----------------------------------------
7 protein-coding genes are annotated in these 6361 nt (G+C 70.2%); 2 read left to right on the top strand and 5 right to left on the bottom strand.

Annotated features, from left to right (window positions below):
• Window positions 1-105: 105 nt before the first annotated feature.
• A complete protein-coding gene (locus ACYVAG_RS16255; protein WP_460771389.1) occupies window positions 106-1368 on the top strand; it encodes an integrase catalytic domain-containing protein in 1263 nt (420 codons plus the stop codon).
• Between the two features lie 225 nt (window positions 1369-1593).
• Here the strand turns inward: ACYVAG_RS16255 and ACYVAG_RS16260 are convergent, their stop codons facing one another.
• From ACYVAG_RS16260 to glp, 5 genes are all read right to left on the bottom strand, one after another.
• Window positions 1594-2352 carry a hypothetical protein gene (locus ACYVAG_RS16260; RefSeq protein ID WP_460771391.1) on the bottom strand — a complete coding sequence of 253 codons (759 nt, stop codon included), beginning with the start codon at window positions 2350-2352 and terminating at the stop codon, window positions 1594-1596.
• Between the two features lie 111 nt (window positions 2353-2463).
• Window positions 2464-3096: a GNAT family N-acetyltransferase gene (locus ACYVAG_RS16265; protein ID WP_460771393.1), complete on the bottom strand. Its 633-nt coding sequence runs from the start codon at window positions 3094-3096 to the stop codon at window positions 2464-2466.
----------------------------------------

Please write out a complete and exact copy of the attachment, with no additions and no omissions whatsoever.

7 protein-coding genes are annotated in these 6361 nt (G+C 70.2%); 2 read left to right on the top strand and 5 right to left on the bottom strand.

Annotated features, from left to right (window positions below):
• Window positions 1-105: 105 nt before the first annotated feature.
• A complete protein-coding gene (locus ACYVAG_RS16255; protein WP_460771389.1) occupies window positions 106-1368 on the top strand; it encodes an integrase catalytic domain-containing protein in 1263 nt (420 codons plus the stop codon).
• Between the two features lie 225 nt (window positions 1369-1593).
• Here the strand turns inward: ACYVAG_RS16255 and ACYVAG_RS16260 are convergent, their stop codons facing one another.
• From ACYVAG_RS16260 to glp, 5 genes are all read right to left on the bottom strand, one after another.
• Window positions 1594-2352 carry a hypothetical protein gene (locus ACYVAG_RS16260; RefSeq protein ID WP_460771391.1) on the bottom strand — a complete coding sequence of 253 codons (759 nt, stop codon included), beginning with the start codon at window positions 2350-2352 and terminating at the stop codon, window positions 1594-1596.
• Between the two features lie 111 nt (window positions 2353-2463).
• Window positions 2464-3096: a GNAT family N-acetyltransferase gene (locus ACYVAG_RS16265; protein ID WP_460771393.1), complete on the bottom strand. Its 633-nt coding sequence runs from the start codon at window positions 3094-3096 to the stop codon at window positions 2464-2466.